Sunday April 21, 2019
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U.S. Appeals Court Refuses To Enforce Asylum Ban On Immigrants

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Asylum, Trump
A migrant family from Central America waits outside the Annunciation House shelter in El Paso, Texas, after a U.S. Immigration and Customs Enforcement officer drops them off. VOA

A divided U.S. appeals court late Friday refused to immediately allow the Trump administration to enforce a ban on asylum for any immigrants who illegally cross the U.S.-Mexico border.

The ban is inconsistent with an existing U.S. law and an attempted end-run around Congress, a panel of the 9th U.S. Circuit Court of Appeals said in a 2-1 decision.

“Just as we may not, as we are often reminded, ‘legislate from the bench,’ neither may the Executive legislate from the Oval Office,” 9th Circuit Judge Jay Bybee, a nominee of Republican President George W. Bush, wrote for the majority.

Refugees, Migrants, Asylum seekers, Trump
Men line up for dinner outside a shelter housing members of the migrant caravan, in Tijuana, Mexico. VOA

A spokesman for the U.S. Department of Justice, Steven Stafford, did not have comment. But he referred to an earlier statement that called the asylum system broken and said the department looked forward to “continuing to defend the Executive Branch’s legitimate and well-reasoned exercise of its authority to address the crisis at our southern border.”

Trump proclamation

At issue is President Donald Trump’s Nov. 9 proclamation that barred anyone who crossed the U.S.-Mexico border between official ports of entry from seeking asylum. Trump issued the proclamation in response to caravans of migrants approaching the border.

A lower court judge temporarily blocked the ban and later refused to immediately reinstate it. The administration appealed to the 9th Circuit for an immediate stay of Judge Jon Tigar’s Nov. 19 temporary restraining order.

In a dissenting opinion Friday, 9th Circuit Judge Edward Leavy said the administration “adopted legal methods to cope with the current problems rampant at the southern border.” Nothing in the law the majority cited prevented a rule categorically barring eligibility for asylum on the basis of how a person entered the country, Leavy, a nominee of Republican President Ronald Reagan, said.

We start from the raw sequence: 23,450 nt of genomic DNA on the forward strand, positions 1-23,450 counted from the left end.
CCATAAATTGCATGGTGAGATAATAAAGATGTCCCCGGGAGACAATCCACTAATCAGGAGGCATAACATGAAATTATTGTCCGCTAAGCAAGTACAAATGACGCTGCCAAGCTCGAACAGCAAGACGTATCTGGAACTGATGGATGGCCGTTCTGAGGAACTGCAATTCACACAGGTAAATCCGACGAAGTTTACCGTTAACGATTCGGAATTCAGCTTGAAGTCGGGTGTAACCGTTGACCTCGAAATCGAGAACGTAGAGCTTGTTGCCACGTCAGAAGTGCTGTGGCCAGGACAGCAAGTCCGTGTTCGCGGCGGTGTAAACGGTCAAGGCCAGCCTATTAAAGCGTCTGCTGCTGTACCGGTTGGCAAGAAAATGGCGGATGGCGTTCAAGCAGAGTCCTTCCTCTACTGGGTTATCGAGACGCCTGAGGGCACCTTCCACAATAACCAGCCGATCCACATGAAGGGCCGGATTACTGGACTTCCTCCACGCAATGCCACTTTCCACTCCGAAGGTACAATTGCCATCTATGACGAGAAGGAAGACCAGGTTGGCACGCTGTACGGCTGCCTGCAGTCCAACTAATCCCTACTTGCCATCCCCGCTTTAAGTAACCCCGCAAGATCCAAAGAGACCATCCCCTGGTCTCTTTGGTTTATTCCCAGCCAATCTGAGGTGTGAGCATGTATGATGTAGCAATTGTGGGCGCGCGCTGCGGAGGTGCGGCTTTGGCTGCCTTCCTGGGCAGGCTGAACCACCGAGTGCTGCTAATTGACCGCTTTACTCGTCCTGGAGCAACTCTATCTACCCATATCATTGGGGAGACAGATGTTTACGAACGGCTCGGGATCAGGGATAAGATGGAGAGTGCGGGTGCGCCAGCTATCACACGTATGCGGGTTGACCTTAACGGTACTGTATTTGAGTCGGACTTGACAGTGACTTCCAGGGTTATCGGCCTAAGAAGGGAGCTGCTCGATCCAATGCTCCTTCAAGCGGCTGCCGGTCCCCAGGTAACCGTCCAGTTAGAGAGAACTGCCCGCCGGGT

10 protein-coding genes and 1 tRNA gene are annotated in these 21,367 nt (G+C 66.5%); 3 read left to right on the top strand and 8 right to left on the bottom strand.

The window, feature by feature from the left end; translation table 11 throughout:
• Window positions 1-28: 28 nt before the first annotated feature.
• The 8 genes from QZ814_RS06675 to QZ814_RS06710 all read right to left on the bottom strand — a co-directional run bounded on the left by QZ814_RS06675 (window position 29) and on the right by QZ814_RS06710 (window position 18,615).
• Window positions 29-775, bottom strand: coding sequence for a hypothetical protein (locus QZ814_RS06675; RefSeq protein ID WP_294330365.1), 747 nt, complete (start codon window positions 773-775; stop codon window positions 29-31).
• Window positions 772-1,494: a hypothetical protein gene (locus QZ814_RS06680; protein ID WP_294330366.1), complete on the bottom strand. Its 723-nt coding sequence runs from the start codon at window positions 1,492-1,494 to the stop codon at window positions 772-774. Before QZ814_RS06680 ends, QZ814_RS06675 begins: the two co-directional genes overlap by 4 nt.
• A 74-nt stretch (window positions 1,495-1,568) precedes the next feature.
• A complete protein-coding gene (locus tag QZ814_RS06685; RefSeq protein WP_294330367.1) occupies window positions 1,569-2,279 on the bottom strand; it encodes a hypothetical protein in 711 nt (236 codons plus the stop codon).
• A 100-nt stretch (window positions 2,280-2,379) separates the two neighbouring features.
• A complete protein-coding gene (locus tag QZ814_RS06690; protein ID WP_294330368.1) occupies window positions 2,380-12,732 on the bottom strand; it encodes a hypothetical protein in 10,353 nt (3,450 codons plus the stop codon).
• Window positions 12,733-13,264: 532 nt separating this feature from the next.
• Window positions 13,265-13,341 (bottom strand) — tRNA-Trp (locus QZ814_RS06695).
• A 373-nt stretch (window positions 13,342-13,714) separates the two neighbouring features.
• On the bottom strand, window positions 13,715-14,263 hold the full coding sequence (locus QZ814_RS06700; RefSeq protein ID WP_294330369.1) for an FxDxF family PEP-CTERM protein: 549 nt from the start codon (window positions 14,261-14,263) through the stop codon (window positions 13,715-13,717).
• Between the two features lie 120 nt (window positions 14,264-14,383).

Refugees, Migrants, Asylum seekers, Trump
Honduran migrant Genesis Belen Mejia Flores, 7, waves an American flag at U.S. border control helicopters flying overhead near the Benito Juarez Sports Center serving as a temporary shelter for Central American migrants, in Tijuana, Mexico. VOA

Federal law is clear

In his Nov, 19 ruling, Tigar sided with legal groups who argued that federal law is clear that immigrants in the U.S. can request asylum regardless of whether they entered legally.

The president “may not rewrite the immigration laws to impose a condition that Congress has expressly forbidden,” the judge said in his order.

Also Read: Refugees’ Entitled To Claim The Right To Asylum in The U.S: U.N.

The ruling led to an unusual public dispute between Trump and Chief Justice John Roberts after Trump dismissed Tigar — an appointee of Trump’s predecessor — as an “Obama judge.”

Roberts responded with a statement that the federal judiciary doesn’t have “Obama judges or Trump judges, Bush judges or Clinton judges.” (VOA)

Next Story

Student Project into Space, NASA Comes Up With Chicago Planetarium

As the NASA-owned, Northrop Grumann-developed Antares rocket successfully blasted off from the coast of Virginia on April 17, it wasn’t just making a resupply mission to the International Space Station.

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Earth
“Our main goal was to see if the ozone layer is getting thinner and by how much, and if there is different parts of the Earth’s atmosphere getting thinner because of the pollution and greenhouse gases, Pixabay

 

College student Fatima Guerra, 19, will be the first to admit, she’s into some really nerdy stuff.